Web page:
Women’s History: Creating future hope

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  • Lifting other women up Sophomores Zoey Heron and Madison Lada pose for a picture literally embracing each other.

  • Story swap Talking about their life experiences, sophomores Tacoma Beckett and Reagan Bishop exchange thoughts about women who have impacted their lives the most. “My mother fought academically, and having four kids was a struggle. I don’t think anybody respected her, as a woman having four kids. Going back to her teenage years and having to fight back from that, I think about where she is now and where we are now. I think that stuck with me,” Beckett said.

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Women’s History Month was founded in March 1987 by the U.S congress after it began as a local celebration in Santa Rosa, California according to Women’s History Month. This proclamation was created in the interest of representing women across the world who have influenced sizeable social change.
Sophomore Regan Bishop took some time to reflect on the contributions of Catherine Elizabeth Benson Brewer, the first woman to receive her diploma on July 16, 1840.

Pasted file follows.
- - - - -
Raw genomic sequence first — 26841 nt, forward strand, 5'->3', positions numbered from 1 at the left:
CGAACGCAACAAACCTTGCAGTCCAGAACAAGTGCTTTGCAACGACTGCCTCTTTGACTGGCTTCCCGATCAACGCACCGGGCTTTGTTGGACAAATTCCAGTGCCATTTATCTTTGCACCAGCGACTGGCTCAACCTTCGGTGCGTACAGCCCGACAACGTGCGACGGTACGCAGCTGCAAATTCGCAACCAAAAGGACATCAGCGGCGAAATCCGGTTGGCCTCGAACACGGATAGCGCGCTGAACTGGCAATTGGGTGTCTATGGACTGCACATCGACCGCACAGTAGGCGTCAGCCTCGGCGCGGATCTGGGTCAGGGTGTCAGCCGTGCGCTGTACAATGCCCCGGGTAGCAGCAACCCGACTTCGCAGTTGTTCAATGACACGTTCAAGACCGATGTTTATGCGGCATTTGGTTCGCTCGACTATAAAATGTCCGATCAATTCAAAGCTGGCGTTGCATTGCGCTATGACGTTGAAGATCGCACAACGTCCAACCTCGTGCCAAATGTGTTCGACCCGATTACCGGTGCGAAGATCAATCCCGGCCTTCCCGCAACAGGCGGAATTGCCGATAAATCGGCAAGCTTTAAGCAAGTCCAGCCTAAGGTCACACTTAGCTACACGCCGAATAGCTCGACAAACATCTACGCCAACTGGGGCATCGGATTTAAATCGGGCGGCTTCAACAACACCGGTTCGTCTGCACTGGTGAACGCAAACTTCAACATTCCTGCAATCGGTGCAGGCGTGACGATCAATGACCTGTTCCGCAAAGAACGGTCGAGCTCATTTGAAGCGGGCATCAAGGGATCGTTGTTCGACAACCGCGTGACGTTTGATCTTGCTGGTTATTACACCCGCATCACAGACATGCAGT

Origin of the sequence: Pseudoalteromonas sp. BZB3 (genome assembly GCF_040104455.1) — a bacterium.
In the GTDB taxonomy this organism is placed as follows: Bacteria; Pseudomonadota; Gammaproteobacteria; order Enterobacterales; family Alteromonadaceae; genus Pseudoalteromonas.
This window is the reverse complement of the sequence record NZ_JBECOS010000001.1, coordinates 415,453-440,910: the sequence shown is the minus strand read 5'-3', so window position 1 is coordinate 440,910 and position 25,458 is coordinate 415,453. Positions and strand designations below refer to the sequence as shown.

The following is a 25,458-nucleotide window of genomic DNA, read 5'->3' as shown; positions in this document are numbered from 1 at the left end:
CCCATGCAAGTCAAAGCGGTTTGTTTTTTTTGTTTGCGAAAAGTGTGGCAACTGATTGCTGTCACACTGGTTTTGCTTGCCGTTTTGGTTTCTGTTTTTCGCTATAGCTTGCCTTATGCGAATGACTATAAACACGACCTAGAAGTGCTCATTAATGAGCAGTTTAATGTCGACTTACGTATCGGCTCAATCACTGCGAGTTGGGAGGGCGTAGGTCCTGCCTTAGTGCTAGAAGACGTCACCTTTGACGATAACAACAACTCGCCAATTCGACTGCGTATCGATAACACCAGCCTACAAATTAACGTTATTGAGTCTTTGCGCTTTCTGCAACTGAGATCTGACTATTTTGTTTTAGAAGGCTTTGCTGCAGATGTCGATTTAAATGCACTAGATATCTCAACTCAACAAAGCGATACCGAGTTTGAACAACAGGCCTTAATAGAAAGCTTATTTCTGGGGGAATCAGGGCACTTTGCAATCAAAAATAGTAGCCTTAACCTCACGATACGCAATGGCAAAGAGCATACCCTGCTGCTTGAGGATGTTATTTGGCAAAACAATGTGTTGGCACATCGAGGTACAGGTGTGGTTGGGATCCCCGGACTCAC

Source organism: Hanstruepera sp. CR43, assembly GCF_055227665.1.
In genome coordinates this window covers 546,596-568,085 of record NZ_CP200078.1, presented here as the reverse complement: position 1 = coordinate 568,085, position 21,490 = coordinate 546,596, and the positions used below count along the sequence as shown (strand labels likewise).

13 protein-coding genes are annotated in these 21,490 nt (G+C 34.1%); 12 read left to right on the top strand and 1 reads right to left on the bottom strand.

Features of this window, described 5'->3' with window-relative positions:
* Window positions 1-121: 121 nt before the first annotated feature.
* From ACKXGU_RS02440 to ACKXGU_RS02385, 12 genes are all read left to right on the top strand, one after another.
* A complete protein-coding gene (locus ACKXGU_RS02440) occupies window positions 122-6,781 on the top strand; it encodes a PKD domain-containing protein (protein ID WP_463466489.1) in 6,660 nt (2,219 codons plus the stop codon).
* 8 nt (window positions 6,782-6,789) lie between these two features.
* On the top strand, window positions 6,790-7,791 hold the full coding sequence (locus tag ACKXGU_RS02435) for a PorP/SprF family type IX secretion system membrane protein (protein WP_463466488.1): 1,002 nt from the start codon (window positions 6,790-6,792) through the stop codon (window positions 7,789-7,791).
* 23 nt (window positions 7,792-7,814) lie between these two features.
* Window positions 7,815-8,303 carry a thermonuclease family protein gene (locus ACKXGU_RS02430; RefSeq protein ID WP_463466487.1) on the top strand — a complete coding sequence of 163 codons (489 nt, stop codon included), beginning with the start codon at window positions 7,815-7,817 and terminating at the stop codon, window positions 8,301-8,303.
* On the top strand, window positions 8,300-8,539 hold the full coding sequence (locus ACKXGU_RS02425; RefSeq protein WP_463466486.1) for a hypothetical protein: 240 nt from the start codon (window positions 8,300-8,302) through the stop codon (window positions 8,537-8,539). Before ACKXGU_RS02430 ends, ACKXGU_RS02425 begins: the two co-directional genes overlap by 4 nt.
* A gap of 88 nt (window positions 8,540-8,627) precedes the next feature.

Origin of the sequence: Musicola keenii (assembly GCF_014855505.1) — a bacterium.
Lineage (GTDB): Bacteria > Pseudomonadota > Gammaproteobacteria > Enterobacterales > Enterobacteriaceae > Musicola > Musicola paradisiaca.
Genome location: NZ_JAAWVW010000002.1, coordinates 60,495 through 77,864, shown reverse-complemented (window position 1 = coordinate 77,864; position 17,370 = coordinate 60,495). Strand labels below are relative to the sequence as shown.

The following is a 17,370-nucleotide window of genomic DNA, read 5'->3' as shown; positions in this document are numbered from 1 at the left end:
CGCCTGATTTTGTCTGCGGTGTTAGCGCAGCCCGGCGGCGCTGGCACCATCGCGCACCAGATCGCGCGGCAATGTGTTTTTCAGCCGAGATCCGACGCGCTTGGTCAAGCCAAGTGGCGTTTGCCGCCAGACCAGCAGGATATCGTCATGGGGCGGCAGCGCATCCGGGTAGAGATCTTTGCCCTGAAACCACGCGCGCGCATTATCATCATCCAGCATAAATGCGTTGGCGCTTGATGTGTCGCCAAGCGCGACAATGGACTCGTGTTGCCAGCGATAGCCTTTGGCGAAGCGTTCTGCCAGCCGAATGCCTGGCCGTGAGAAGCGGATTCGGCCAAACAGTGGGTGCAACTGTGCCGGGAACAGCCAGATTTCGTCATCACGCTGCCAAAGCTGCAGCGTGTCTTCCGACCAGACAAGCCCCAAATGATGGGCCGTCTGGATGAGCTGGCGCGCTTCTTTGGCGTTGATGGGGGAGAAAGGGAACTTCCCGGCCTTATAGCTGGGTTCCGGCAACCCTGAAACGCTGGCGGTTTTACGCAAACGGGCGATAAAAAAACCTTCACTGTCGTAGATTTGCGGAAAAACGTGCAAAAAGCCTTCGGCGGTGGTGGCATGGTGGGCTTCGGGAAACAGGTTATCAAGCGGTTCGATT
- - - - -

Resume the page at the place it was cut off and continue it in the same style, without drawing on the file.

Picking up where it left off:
“I think that was really cool of her because she was the first ever one to fight for [educational rights] even if nobody liked that idea,” Bishop said.
In addition to changes in education systems, female students have found power in sports, such as wrestling. Zoey Heron likes the challenge of taking on a ”male” sport.
“With me being in a sport that is dominated by males, I especially can see whenever people look at you and think oh, she doesn’t deserve that. Just because I am not a dude,” Heron said.
Women have fought for the rights that they now have today, though there are more changes to be made. Certain societal standards are still unfairly in place including the pink tax and unequal pay grades. Sophomore Tacoma Beckett hopes her voice will continue to be heard.
“I think we’re setting up [future generations] by showing that we can fight for what we want. We are fighting for our rights, so I think what we do now is going to help women in the future. It’s giving us a voice,” Beckett said.